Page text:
As a point in case, the Ninety One Global Franchise fund was October’s top performing fund (outside of the developed world property funds). The Ninety One fund is a large-cap, growth orientated strategy with a chunky allocation to the US (c.66%) and Tech (c.30%). While most of our models are purposefully underweight the US and Tech (given lofty valuations), our Globlal Growth model has a 17% allocation to the Global Franchise fund, and added the most ouperformance relative to peers at +0.8% (in USD).
Overall, our local models have delivered an average excess return of +5.2% (in ZAR) measured over a 1-year period, and +4.3% (in USD) across our global models.
China: Regulatory Clampdown
A series of regulatory interventions started after China’s Financial Stability and Development Committee (FSDC) raised concerns around technology-enabled unsecured lending. This resulted in a wipe out of around half of the value of China’s tech sector in just 5 months. While there have been fundamental reasons to explain part of the selling pressure, the severely negative price action has been compounded by an equally significant level of narrative-driven selling, which we view as unjustified.
From a constructive perspective, China’s government objective behind the regulatory interventions seem to embody an underlying reform agenda that aims to curb anti-competitive corporate behaviour, redirect resources to more strategic growth industries and ensure a more equitable distribution of wealth. These reforms result in healthier competitive environments (a net positive for cash flows and growth) and ultimately bode well for secular growth, which if proven to effectively contain living costs, would help China wean itself off its dependence on exports.
To unpack this further and understand the opportunities herein, we look at an easy example of showing the magnitude of the unjustified selling pressure, to indicate the ‘bargain prices’ investors can enter the market at or potentially increase their exposure. This is shown below with reference to the Nasdaq Golden Dragon China Index, which tracks the performance of 99 US-listed American Depository Receipts (ADR) for China-domiciled companies:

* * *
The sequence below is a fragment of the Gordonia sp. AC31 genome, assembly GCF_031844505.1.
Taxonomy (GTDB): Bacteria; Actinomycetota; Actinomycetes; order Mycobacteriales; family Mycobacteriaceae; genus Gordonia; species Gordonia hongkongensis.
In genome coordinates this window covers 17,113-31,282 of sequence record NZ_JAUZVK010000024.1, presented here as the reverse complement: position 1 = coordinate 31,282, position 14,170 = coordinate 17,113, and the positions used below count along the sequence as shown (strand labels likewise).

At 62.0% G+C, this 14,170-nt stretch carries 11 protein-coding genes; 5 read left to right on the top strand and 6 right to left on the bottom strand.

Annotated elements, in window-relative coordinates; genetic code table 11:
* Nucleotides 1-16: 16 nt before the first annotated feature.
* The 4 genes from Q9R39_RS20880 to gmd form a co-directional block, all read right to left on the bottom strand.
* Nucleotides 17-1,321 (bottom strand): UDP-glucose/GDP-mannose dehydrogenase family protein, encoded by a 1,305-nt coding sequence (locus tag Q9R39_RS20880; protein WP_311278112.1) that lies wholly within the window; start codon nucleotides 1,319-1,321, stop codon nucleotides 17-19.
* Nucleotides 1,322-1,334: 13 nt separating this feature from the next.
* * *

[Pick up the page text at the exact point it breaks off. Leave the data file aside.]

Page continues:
As can be seen above, the index (rebased to 100) lost just over half its value in less than a year. We view this as irrational selling and believe that once the dust settles, fundamentals will once again become the primary driver of stock prices in this space, which from here would imply meaningful upside.
China: Evergrande Debt Crisis
In our previous wrap ups, we have mentioned the spill-over effects a default by Evergrande could have on the savings of thousands of households in China. Since then, we have seen the Chinese regulator getting involved in attempt to slowly defuse the situation. The problem is however that there are other ‘Evergrande’ companies in the system with the potential to explode into a full-blown crisis and therefore, we view this situation as ongoing.
Given the probability for future company defaults, it is not surprising that investors are becoming more negative towards China and consequently towards emerging markets (EM) in the short term. EM currencies, shares and bonds have lost value on the back of this negative sentiment. While the situation is difficult, markets tend to recover, as evidenced by equity market performance in October. Overall, we believe that sentiment towards EM assets is unduly negative now and given the attractive valuations on offer, and more so after the sell-off this year, we maintain our overweight allocations within the CWM models.
US Fed slowing down bond purchases
At the FOMC meeting in September 2021, the US Federal Reserve (Fed) signalled that a tapering of its bond purchasing programme was imminent. This was noted in previous meetings and at the time of writing, the Fed decided to leave the Federal Funds target interest rate unchanged at a range of 0% to 0.25% but announced that they will begin to reduce their monthly asset purchases by $15 billion each month. In assessing the impact on bonds, we let history guide our thinking and look towards what previously happened when central banks tapered their bond-buying programmes.